The Journal of Graduate Medical Education (JGME) is published by the ACGME as an editorially independent, peer-reviewed publication. But what exactly does editorial independence mean in terms of their relationship, and why is it so important to both JGME and the ACGME? Below are some questions and answers that hopefully shed some light.
Is the Journal of Graduate Medical Education part of the ACGME?
In many ways, yes. JGME is funded and administratively supported by the ACGME. It has an in-house staff, made up of ACGME employees, that processes submissions, copyedits manuscripts, and works to get accepted articles in shape for publication. JGME website maintenance, social media communication, and a podcast are also driven and supported by these staff members who are part of the ACGME’s Department of Communications and Public Policy. As such, JGME staff members have enjoyed a great deal of collaboration with their Communications colleagues regarding marketing and other ways to increase readership. A number of decisions, such as going open access, which allows readers to explore JGME content without a paid subscription, were made possible through ACGME support and in concert with the ACGME mission. Such financial decisions are made through the Journal Oversight Committee of the ACGME Board of Directors, which also has the power to renew the contracts of the Editor-in-Chief, Executive Editor, and Deputy Editors.
So what does it mean that “JGME is editorially independent”?
The simple answer is that, once an author submits an article for review and in-house staff members have screened to ensure its compliance with basic guidelines, the decision of whether to publish rests with JGME’s Editor-in-Chief, Executive Editor, and an independent Editorial Board, not with the ACGME.
These decisions are informed in large part by recommendations from peer reviewers across the graduate medical education (GME) community, who volunteer their time and expertise to provide independent and unbiased reviews to the editors. With an average of more than 100 submissions every month, JGME editors and reviewers apply rigorous standards of scholarship in deciding which articles go out for review, and ultimately, which will be published in each issue.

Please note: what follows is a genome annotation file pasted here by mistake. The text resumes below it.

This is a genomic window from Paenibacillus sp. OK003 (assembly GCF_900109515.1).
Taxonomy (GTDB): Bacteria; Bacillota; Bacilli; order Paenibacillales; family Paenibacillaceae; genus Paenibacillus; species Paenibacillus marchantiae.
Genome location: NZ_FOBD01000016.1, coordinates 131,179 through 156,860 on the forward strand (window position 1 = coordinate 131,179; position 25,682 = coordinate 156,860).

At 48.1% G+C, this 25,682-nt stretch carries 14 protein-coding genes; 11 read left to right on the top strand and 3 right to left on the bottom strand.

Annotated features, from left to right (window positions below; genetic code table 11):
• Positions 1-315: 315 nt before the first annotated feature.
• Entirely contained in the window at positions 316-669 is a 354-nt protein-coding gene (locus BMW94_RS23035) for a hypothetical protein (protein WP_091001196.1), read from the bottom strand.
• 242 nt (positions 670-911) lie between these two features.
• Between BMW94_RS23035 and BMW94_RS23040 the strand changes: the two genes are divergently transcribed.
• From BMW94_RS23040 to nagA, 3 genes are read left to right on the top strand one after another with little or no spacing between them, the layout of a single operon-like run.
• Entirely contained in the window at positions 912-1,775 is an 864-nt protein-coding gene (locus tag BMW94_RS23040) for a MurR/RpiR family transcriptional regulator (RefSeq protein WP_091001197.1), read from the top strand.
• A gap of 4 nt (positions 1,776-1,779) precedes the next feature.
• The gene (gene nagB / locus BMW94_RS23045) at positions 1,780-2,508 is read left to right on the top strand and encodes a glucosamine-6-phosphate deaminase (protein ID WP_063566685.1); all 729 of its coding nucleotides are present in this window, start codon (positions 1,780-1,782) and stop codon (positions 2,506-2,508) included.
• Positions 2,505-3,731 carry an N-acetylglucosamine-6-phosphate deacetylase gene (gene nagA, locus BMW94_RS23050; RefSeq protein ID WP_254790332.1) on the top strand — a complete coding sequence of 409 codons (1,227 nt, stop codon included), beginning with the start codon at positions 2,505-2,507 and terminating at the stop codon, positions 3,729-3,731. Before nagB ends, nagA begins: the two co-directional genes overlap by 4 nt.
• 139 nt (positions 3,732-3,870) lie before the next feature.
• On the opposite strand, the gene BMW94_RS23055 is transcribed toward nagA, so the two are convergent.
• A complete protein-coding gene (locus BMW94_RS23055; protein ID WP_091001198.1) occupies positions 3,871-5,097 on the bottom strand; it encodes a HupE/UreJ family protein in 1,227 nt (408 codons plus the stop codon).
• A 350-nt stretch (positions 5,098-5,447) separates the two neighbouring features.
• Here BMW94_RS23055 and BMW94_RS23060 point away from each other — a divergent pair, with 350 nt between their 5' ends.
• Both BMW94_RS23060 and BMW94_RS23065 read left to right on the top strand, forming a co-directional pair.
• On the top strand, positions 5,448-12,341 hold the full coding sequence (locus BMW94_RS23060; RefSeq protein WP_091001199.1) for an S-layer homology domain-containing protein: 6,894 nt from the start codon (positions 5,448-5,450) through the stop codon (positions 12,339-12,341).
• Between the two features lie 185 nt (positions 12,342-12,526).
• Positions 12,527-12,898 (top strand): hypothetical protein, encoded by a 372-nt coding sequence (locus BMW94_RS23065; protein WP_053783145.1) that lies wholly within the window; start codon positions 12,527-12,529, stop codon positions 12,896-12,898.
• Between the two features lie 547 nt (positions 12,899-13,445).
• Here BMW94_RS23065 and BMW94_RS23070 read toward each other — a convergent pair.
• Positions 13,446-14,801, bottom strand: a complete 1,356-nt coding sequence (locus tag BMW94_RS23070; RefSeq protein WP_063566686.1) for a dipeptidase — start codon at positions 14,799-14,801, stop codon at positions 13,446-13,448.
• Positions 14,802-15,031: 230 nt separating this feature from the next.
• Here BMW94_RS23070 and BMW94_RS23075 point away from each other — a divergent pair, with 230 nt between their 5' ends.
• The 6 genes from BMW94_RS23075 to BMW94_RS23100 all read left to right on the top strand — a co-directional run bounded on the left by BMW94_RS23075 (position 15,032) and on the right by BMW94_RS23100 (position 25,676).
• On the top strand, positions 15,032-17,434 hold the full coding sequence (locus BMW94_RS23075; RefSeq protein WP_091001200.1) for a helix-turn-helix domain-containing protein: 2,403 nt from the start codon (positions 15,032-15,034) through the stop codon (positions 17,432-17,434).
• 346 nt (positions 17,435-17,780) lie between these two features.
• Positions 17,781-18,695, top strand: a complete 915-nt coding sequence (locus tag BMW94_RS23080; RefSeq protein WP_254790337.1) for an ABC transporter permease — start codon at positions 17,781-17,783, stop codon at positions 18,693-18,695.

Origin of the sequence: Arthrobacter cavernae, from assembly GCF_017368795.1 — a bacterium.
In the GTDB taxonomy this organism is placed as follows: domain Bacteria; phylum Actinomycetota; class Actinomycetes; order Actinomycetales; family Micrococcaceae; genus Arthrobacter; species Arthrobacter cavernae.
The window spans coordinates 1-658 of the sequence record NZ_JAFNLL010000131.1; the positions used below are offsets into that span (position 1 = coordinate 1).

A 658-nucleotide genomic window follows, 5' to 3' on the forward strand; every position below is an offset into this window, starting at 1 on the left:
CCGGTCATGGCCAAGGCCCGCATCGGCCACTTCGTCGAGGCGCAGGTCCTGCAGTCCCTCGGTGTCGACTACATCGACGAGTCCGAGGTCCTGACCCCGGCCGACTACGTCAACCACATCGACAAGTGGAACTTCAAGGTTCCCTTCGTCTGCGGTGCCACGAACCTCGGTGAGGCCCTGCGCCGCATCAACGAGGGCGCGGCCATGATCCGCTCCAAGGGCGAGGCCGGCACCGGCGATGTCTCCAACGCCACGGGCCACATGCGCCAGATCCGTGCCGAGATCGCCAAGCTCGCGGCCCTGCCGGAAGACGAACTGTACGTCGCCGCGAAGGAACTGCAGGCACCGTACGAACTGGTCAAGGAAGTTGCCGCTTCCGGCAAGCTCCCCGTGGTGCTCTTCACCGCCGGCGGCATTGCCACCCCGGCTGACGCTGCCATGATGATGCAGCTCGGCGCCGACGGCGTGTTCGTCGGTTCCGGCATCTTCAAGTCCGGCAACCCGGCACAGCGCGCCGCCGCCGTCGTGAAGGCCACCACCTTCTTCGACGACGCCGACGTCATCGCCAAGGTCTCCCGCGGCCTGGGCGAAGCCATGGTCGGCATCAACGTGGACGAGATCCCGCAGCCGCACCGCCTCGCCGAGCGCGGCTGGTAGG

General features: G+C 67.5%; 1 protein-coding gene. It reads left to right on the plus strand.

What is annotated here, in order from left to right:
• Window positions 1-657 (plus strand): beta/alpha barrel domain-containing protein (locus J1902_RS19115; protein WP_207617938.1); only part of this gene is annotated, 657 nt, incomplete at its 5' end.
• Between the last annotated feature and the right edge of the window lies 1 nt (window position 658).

Does that mean JGME articles can offer criticism of the ACGME?
Yes. They can and they have. JGME has, on occasion, published articles that have questioned or challenged ACGME policies and program requirements. When it comes to publishing research and opinion, the ACGME does not influence those decisions.
The ACGME’s goal in launching the journal was to have a venue for gathering and disseminating high-quality research and ideas to the GME community. As such, longstanding assumptions have often been tested by new information, different ways of looking at an issue, and a diversity of experience from programs around the country and the world. These challenges can often result in positive changes. The ACGME believes in and welcomes this free exchange of ideas and research, which is why it first supported the creation of an independent journal 12 years ago.
What about “ACGME News and Views”?
There is one exception. JGME’s ACGME News and Views section features data reports, updates, and perspectives from the ACGME and its committees. The decision to publish in News and Views is made by the ACGME. Articles in this section are not peer reviewed and are not listed in the PubMed database. There is an Editor’s Note in every issue making clear that this section is unique in those ways.
Why is it important to know about JGME’s editorial independence?
Because of the close relationship between JGME and the ACGME, misunderstandings arise. For example, an editorial or opinion article published in the journal could be mistakenly read as official ACGME policy. This is why the JGME website includes a disclaimer that statements or opinions expressed in the journal reflect the views of the author(s) and do not necessarily reflect the official policy of the ACGME unless it is clearly specified.
Potential authors could also hesitate to submit research and ideas with conclusions that differ from those of the ACGME. It is important that they know their work will be reviewed independently and objectively.
Finally, as Editor-in-Chief Dr. Gail Sullivan says, “There is also a status issue. Journal independence—with peer review—is a signal that a journal has higher standards of quality. This separates it from the hordes of for-profit and organization mouthpiece journals that are usually held in low regard, in terms of credibility. When the ACGME decided to fund an editorially independent journal, they chose to disseminate a journal that would have higher credibility in the medical education world. A very altruistic decision!”
With independent peer-reviewed scholarship playing a vital role in the evidence-based clinical learning the ACGME strives to support, it is the editorial independence of a journal like JGME that allows that to truly happen.
Guest blogger Kevin Gladish is an editorial associate on the staff of the Journal of Graduate Medical Education. He’s been at the ACGME since 2016, and is also a performer, writer, and storyteller.